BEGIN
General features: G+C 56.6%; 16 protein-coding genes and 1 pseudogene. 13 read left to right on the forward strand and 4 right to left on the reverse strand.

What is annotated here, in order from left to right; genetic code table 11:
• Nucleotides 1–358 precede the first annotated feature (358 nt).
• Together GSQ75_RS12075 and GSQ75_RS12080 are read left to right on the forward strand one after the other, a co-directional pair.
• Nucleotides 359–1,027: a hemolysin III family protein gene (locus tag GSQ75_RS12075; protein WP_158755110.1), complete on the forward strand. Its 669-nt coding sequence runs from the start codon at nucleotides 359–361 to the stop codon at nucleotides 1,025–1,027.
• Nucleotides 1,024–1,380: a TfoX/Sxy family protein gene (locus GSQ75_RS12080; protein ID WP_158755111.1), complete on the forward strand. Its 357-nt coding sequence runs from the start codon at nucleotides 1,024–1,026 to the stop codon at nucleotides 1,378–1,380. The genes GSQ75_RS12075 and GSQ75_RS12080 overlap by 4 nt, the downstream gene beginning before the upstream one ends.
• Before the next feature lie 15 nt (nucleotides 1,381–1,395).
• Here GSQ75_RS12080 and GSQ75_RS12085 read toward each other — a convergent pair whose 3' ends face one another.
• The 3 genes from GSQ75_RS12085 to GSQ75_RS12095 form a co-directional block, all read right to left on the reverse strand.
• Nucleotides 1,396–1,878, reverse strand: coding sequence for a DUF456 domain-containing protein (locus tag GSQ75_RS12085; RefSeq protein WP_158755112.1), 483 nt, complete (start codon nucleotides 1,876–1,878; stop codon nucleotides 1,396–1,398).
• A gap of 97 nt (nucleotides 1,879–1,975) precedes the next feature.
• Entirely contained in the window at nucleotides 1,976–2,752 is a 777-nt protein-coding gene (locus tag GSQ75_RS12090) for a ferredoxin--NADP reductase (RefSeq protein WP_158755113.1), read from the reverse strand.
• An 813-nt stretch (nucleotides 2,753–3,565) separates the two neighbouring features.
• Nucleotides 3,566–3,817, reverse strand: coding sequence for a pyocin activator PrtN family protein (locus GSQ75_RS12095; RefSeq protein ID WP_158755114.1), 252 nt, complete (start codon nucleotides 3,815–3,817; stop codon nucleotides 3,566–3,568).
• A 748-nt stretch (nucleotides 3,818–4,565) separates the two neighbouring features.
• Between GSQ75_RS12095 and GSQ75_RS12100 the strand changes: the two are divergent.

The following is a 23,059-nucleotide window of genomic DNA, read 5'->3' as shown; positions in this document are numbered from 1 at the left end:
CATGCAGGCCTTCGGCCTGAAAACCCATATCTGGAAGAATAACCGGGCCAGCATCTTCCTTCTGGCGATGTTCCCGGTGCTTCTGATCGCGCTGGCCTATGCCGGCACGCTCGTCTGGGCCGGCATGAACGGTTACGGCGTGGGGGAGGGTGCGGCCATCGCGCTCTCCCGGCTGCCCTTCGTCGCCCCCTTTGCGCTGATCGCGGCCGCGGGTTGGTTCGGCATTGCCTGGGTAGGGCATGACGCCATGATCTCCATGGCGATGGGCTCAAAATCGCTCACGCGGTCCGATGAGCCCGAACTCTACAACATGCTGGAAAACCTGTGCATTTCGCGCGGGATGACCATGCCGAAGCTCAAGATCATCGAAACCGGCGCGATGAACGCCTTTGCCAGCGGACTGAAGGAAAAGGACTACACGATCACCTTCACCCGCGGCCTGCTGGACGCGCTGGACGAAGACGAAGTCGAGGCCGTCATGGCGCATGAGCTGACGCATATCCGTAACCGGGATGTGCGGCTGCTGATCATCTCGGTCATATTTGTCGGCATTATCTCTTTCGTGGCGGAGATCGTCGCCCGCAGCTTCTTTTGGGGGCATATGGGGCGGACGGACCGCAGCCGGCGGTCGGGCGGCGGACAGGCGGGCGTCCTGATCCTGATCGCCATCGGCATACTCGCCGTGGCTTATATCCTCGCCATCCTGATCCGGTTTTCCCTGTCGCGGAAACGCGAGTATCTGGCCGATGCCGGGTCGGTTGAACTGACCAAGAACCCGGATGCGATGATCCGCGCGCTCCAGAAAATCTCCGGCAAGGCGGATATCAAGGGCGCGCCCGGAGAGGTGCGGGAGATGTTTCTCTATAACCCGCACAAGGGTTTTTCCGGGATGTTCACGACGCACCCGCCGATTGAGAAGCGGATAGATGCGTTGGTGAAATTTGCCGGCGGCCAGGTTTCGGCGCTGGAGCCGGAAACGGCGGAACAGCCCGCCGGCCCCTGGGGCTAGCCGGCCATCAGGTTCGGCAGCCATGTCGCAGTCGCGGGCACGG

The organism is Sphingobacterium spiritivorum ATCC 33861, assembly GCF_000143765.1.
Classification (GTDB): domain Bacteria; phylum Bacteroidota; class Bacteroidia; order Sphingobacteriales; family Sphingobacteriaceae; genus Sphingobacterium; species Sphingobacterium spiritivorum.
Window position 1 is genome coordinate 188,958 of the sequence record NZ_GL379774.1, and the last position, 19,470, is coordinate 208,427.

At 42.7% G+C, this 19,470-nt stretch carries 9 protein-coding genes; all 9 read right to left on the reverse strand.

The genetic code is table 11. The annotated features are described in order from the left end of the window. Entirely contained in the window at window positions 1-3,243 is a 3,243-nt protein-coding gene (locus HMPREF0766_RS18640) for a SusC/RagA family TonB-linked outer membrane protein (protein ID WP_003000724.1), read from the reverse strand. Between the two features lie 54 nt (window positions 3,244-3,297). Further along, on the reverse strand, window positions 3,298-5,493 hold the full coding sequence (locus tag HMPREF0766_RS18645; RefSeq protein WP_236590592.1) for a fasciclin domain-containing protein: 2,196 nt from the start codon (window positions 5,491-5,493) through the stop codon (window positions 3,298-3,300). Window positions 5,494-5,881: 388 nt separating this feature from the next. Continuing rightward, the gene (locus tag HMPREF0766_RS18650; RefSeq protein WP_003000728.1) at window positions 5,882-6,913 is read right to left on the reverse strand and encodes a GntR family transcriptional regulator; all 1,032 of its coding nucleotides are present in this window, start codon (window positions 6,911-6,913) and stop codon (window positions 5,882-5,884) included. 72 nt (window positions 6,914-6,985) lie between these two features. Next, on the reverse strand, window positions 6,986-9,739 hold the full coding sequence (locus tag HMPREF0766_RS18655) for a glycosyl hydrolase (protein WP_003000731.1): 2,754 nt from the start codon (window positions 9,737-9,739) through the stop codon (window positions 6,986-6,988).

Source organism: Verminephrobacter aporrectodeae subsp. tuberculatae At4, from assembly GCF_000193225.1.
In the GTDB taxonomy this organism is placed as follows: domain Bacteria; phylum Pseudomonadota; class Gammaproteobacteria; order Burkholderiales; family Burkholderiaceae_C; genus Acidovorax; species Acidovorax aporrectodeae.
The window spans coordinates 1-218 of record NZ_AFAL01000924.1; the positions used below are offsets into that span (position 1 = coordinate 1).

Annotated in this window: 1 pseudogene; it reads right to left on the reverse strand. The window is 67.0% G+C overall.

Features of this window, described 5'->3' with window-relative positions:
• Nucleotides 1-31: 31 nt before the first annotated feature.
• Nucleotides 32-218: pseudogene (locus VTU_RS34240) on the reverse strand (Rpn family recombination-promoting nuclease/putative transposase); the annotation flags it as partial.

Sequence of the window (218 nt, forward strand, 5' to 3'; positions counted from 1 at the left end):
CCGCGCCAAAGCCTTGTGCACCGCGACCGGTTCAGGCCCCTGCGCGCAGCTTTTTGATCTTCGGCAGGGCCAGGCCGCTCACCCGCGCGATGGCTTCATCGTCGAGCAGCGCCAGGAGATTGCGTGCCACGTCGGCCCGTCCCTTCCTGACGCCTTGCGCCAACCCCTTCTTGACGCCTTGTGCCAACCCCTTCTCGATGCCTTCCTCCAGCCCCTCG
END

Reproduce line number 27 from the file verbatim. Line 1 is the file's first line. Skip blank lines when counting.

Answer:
Annotated in this window: 1 pseudogene; it reads right to left on the reverse strand. The window is 67.0% G+C overall.